1. a member of a people living mainly in southwest Kenya.2. the Nilotic language of the Luo people.
* * *People of the flat country near Lake Victoria in western Kenya and northern Uganda.They speak a language of the Nilo-Saharan family. Numbering 3.2 million, the Luo are the third-largest ethnic group in Kenya. They are settled agriculturalists who also keep cattle; many work as agricultural labourers and in urban occupations. Most are Christians. See also Nilot.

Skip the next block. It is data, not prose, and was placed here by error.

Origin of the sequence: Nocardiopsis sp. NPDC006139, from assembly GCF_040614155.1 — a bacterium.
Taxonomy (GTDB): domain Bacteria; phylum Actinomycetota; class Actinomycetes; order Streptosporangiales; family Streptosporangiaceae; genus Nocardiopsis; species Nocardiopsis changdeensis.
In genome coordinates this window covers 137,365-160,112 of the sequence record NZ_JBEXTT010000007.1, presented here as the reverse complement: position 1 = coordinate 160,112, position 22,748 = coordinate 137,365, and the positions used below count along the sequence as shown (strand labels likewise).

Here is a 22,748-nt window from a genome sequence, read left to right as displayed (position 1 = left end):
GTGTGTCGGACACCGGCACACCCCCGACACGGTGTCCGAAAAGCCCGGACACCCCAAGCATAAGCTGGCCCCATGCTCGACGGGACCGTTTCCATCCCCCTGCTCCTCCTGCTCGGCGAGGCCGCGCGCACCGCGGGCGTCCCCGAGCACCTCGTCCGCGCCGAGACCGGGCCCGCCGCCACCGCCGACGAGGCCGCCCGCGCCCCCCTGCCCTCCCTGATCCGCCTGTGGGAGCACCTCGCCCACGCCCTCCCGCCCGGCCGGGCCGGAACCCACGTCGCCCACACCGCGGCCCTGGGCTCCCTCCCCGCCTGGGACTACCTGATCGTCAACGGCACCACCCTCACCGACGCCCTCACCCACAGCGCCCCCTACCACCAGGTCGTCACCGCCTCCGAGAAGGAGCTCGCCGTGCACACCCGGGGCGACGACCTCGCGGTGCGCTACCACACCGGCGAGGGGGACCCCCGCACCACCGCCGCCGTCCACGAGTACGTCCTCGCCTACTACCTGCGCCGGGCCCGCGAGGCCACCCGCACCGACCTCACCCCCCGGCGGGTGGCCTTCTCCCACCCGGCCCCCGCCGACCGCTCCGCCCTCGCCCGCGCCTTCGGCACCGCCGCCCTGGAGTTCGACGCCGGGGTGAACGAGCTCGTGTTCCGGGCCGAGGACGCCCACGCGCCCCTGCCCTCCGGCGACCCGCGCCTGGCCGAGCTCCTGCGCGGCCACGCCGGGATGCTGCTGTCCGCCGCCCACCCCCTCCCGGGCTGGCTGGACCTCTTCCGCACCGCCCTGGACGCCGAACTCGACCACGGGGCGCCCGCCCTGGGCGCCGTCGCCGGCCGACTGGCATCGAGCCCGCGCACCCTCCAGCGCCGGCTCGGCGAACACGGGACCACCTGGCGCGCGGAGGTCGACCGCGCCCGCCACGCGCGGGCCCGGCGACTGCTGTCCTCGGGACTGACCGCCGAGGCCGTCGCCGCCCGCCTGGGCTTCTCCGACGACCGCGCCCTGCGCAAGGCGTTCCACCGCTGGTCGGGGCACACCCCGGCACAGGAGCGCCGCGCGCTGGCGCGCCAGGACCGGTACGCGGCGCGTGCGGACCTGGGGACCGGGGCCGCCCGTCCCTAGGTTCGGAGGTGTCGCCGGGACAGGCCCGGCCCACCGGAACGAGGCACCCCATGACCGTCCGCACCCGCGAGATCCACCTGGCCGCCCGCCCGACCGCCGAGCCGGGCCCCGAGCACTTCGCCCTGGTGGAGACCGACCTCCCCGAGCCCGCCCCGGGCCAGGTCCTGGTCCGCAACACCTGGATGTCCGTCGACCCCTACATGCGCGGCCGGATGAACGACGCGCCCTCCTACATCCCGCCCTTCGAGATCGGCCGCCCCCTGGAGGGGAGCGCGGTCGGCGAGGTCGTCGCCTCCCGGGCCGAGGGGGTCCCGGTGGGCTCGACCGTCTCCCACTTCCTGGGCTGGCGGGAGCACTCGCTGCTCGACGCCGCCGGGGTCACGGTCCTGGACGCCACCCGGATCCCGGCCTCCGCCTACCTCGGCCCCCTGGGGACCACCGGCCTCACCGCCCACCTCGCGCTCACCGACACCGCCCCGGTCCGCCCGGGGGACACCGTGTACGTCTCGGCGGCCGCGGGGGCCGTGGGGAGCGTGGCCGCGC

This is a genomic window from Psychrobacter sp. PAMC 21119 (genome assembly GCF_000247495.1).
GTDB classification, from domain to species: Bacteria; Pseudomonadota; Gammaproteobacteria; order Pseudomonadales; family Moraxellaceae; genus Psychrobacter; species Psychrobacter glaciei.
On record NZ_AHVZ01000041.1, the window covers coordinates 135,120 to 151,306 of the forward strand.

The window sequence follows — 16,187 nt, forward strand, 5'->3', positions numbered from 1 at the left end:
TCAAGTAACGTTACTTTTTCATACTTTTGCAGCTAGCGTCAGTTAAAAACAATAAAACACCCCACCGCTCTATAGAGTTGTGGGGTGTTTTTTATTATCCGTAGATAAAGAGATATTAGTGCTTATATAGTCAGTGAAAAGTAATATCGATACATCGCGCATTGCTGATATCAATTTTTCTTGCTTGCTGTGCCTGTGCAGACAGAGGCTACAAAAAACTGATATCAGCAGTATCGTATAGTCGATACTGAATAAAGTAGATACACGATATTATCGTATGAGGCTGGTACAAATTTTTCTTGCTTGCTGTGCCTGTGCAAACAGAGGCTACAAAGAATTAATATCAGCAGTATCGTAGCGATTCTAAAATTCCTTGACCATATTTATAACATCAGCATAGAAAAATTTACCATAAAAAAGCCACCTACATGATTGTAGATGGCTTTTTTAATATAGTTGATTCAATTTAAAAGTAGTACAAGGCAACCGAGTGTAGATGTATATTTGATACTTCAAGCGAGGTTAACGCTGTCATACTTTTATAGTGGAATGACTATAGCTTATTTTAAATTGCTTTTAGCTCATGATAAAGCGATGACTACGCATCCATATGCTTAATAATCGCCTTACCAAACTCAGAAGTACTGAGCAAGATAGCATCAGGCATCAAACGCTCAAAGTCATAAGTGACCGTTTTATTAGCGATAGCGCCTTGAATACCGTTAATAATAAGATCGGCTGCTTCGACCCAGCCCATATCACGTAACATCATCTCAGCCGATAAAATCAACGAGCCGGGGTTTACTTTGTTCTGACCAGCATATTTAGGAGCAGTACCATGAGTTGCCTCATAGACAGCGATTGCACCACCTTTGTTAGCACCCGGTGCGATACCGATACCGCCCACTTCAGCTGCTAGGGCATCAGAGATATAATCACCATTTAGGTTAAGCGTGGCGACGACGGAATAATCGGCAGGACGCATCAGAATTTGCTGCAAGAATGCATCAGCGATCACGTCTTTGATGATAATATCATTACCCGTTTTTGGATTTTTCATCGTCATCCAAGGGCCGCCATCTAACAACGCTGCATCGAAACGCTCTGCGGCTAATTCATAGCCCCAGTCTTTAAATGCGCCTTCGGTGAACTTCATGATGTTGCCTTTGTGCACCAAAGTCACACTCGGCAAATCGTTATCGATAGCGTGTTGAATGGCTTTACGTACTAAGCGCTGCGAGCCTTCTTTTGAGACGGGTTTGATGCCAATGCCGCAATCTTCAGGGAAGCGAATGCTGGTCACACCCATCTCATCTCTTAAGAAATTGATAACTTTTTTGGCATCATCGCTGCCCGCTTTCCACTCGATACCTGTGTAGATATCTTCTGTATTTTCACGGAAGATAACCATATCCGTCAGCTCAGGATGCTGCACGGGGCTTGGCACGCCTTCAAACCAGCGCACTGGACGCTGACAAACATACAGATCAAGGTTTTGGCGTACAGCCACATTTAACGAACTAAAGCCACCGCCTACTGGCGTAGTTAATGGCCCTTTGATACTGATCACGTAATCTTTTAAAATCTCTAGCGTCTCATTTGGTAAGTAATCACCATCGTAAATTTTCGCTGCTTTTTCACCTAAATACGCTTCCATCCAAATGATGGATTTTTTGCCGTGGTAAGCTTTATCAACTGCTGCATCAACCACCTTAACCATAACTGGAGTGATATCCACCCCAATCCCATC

* * *▪ peoplealso called Kavirondopeople living among several Bantu-speaking (Bantu languages) peoples in the flat country near Lake Victoria (Victoria, Lake) in western Kenya and northern Tanzania. More than three million strong, the Luo constitute the third largest ethnic group in Kenya (about one-tenth of the population) after the Kikuyu (with whom they shared political power in the first years after Kenya achieved independence) and the Luhya. The Luo speak a Nilotic language (Nilotic languages) of the Nilo-Saharan language family.They are fishermen as well as settled agriculturists who also keep many cattle. Luo are found throughout East Africa as agricultural labourers and tenant farmers and as urban workers.Traditionally, each Luo group is an autonomous political unit controlled by a dominant clan or lineage. This segmentary lineage structure, associated with territorial units, is not organized around a particular office; there is no chief. The segmentary system itself is the basis of organization and cooperation. The Luo traditionally believed in a supreme creator, whom they called Nyasi (Nyasaye), and had a strong ancestor cult. At the turn of the 21st century, most Luo were Christians.
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